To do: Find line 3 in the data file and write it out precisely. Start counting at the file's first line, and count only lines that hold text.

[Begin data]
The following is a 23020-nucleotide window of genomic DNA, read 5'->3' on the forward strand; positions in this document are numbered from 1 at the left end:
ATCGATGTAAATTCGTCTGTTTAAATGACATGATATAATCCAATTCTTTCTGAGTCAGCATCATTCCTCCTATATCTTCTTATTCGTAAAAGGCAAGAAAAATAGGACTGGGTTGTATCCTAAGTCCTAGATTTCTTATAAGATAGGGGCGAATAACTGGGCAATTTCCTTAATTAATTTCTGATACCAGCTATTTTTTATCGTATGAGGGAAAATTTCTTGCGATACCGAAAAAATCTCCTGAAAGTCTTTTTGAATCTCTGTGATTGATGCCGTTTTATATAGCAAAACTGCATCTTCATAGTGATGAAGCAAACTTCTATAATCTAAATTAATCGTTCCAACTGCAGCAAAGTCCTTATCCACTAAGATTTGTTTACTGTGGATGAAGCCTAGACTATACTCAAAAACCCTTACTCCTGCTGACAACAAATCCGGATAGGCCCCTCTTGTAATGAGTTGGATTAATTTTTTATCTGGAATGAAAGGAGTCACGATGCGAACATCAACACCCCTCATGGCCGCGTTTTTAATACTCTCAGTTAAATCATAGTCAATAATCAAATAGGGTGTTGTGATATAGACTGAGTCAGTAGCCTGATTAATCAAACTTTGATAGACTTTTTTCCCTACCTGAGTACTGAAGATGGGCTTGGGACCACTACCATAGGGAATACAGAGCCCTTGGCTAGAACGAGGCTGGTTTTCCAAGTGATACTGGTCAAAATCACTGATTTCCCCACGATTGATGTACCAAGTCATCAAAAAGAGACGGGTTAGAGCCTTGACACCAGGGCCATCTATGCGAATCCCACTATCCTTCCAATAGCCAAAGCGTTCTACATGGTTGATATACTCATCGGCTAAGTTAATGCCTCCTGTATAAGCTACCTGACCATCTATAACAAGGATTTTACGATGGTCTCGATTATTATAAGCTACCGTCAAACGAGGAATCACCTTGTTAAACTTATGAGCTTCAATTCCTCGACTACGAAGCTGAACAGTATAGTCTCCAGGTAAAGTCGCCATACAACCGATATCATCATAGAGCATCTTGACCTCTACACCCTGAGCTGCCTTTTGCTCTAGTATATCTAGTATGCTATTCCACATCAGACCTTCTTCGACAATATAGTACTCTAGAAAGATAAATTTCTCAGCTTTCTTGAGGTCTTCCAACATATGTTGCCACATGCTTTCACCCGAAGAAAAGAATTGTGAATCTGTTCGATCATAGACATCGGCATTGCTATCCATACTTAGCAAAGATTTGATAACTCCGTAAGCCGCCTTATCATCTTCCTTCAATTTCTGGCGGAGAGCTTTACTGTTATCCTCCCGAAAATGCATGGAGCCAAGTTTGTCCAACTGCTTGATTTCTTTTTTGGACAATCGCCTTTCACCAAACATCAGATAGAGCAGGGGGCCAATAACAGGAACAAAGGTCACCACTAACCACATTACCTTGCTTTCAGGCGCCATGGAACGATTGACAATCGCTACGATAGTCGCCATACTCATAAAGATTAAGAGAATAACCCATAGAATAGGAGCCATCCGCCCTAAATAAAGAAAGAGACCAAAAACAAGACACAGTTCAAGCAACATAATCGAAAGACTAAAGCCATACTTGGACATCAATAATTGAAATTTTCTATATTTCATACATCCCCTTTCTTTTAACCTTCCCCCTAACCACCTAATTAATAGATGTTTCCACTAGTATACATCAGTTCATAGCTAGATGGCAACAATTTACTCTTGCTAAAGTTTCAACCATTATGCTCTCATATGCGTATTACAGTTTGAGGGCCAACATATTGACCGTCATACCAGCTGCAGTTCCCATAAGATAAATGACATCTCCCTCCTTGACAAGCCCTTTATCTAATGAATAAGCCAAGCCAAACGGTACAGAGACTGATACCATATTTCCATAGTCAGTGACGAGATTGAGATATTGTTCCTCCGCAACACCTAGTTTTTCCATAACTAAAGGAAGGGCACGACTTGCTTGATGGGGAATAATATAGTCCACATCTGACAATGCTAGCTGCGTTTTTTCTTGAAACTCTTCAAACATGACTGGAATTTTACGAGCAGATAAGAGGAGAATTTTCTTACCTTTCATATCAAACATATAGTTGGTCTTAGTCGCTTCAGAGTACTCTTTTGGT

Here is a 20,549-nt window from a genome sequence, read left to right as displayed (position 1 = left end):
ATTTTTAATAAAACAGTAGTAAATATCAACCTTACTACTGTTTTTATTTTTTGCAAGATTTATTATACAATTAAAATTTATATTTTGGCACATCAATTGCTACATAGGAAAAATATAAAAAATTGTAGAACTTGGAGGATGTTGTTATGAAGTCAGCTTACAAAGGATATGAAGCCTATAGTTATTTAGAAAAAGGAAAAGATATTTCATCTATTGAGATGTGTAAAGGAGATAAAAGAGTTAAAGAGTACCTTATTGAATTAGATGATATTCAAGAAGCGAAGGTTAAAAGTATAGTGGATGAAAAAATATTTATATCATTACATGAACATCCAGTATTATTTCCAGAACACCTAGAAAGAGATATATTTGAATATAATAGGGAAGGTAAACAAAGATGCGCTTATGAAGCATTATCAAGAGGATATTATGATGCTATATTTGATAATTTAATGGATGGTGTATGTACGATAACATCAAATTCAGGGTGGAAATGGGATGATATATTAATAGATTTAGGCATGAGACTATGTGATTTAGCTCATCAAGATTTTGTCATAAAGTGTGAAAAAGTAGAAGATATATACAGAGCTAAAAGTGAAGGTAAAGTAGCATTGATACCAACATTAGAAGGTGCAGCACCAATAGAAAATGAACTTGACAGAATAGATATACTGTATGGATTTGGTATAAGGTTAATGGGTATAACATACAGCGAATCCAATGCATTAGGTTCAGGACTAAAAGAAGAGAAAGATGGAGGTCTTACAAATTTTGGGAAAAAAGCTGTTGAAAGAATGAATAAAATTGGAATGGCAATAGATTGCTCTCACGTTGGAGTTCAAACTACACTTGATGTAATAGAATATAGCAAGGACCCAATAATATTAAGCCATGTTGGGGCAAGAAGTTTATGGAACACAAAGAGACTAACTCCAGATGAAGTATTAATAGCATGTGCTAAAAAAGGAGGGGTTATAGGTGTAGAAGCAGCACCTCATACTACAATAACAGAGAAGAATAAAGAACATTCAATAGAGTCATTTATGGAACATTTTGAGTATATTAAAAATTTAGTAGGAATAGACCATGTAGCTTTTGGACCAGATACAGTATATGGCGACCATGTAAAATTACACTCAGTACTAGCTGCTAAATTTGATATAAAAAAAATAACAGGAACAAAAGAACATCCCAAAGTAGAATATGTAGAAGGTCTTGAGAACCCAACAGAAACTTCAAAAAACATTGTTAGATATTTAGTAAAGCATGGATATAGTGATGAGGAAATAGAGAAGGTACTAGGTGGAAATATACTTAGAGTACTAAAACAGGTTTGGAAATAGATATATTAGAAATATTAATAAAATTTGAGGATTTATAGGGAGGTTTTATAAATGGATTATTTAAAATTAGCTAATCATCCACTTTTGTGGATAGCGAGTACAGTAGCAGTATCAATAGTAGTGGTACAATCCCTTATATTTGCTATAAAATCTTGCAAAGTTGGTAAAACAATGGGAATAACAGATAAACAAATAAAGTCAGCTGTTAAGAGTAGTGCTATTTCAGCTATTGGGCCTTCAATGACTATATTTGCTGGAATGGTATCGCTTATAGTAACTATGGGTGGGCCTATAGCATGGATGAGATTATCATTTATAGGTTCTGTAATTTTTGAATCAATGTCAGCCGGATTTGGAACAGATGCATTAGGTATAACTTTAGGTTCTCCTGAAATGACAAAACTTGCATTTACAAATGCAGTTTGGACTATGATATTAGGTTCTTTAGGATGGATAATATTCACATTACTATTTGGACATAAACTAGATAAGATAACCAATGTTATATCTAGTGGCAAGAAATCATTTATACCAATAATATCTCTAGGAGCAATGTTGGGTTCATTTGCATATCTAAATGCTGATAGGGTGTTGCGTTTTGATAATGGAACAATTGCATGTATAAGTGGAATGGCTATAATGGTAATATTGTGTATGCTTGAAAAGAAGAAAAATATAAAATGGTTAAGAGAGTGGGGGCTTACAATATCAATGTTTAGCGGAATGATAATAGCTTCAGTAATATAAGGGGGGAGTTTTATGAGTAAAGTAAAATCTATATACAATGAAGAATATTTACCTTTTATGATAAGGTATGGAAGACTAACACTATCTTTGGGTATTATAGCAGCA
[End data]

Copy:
Here is a 20,549-nt window from a genome sequence, read left to right as displayed (position 1 = left end):